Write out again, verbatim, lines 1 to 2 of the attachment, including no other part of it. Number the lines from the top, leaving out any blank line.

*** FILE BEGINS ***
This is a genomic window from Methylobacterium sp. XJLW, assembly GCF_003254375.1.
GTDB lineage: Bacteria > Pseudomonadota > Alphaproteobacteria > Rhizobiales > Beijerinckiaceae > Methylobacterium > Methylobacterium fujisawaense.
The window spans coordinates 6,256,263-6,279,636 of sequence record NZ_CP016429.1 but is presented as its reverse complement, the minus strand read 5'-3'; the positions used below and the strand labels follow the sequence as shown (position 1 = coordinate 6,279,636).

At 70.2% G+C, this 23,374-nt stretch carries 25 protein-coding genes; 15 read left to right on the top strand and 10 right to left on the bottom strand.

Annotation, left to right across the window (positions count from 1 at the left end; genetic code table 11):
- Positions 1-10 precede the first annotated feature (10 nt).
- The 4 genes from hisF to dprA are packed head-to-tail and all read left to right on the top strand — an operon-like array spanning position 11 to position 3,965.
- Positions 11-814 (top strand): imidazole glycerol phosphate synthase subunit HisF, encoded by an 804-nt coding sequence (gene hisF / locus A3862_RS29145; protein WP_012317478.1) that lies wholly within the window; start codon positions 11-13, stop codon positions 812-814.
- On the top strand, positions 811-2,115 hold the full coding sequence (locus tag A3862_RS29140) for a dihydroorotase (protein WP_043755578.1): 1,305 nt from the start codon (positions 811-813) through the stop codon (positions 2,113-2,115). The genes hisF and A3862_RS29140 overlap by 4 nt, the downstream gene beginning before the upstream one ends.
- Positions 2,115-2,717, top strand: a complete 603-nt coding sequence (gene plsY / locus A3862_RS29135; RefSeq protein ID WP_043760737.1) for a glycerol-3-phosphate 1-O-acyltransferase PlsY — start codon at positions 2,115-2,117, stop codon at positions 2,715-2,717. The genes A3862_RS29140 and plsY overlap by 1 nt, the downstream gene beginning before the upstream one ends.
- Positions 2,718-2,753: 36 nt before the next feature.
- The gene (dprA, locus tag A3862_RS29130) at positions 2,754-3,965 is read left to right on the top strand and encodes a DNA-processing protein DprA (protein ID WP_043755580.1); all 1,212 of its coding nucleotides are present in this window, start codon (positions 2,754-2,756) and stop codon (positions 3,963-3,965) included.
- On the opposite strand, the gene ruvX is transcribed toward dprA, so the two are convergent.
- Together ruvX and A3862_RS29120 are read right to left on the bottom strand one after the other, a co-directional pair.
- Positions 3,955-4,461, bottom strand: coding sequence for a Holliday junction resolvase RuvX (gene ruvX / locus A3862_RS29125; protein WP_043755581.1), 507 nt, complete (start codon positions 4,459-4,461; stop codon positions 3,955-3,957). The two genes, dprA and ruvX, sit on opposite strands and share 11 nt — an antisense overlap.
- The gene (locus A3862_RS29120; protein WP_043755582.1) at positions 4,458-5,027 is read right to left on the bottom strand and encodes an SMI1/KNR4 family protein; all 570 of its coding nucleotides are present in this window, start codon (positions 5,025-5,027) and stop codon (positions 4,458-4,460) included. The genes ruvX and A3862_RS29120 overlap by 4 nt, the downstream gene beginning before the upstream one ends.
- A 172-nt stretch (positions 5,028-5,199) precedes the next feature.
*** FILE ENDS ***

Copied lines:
This is a genomic window from Methylobacterium sp. XJLW, assembly GCF_003254375.1.
GTDB lineage: Bacteria > Pseudomonadota > Alphaproteobacteria > Rhizobiales > Beijerinckiaceae > Methylobacterium > Methylobacterium fujisawaense.